ISPs to Become the Reluctant Sheriff?

December 28th, 2008 by · Leave a Comment

Is the Recording Industry Association of America (RIAA) trying to win the award for Grinch of the decade?  In a WSJ article last week, the RIAA's latest plan to punish teenagers in the name of intellectual property was detailed.  Apparently, their last idea of suing 35K people in the last 5 years hasn't helped at all reduce illegal filesharing. (surprise surprise!)  The solution now?  Get ISPs to do all the work.  What do you think of the new plan?


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The RIAA says it has preliminary agreements with various ISPs in which they can email the ISP about a customer making files available illegally.  The ISP will then warn the customer, then if it continues they may slow their connection, then finally cut it off.  The ISPs have always hated this idea, one wonders why they are willing to play ball.  The only positive to them: reduced P2P traffic.  The  negatives:  another customer service layer, fewer yet angrier customers, and maybe the RIAA won't sue them.  Really, they get little or nothing out of this, so even if they agree to do it you have to expect that they won't try very hard.  And what happens when you entrust a job to a reluctant worker?  Not much of course.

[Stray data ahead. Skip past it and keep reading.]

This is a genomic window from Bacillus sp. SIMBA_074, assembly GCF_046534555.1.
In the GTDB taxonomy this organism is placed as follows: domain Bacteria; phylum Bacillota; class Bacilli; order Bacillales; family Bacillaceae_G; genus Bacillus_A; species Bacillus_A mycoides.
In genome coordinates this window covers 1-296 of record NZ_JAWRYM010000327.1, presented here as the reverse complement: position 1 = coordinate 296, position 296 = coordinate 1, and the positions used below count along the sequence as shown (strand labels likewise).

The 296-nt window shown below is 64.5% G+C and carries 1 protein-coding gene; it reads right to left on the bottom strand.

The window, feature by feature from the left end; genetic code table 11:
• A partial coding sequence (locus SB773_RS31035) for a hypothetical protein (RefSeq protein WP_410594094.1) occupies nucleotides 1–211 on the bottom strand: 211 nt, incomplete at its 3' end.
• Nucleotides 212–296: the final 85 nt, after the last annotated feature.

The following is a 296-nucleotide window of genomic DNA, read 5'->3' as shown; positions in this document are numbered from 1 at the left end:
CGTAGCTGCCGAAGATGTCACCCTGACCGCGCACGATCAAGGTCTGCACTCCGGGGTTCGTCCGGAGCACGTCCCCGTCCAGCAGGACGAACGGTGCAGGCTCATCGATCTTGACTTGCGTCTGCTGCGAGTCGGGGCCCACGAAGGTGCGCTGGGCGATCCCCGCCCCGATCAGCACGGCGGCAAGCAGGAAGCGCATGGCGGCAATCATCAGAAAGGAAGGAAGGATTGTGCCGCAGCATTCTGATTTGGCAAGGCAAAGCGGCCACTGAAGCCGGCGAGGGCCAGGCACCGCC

But is it just me, or does this whole argument make the hairs stand up on the back of your neck?  If this plan goes through, everyone - yes everyone - is going to be watched when they are online.  If their activities are perceived to be a threat to the RIAA, they will be punished summarily and without apparent recourse.  Their best bet, calling up the ISP and begging, is already known not to work real well since you can't get a live person most of the time anyway. And once the RIAA has this, why not others?   It starts with just looking at filesharing, but there's little to stop it there.  If you try to turn the internet into a giant policing tool, you will foment revolution on a scale much larger than you started with.

Is it really a good business model to make everyone hate you so that they will buy more of your product in stores?  Don't get me wrong, I do realize there are important intellectual property issues here.  But this isn't a viable solution, it will make things worse.  There has to be a better way, one that works with the internet and not against it. Why should every ISP have to bend over backward and everyone in the country sacrifice their privacy just so that the RIAA can remain firmly grounded in the 20th century?

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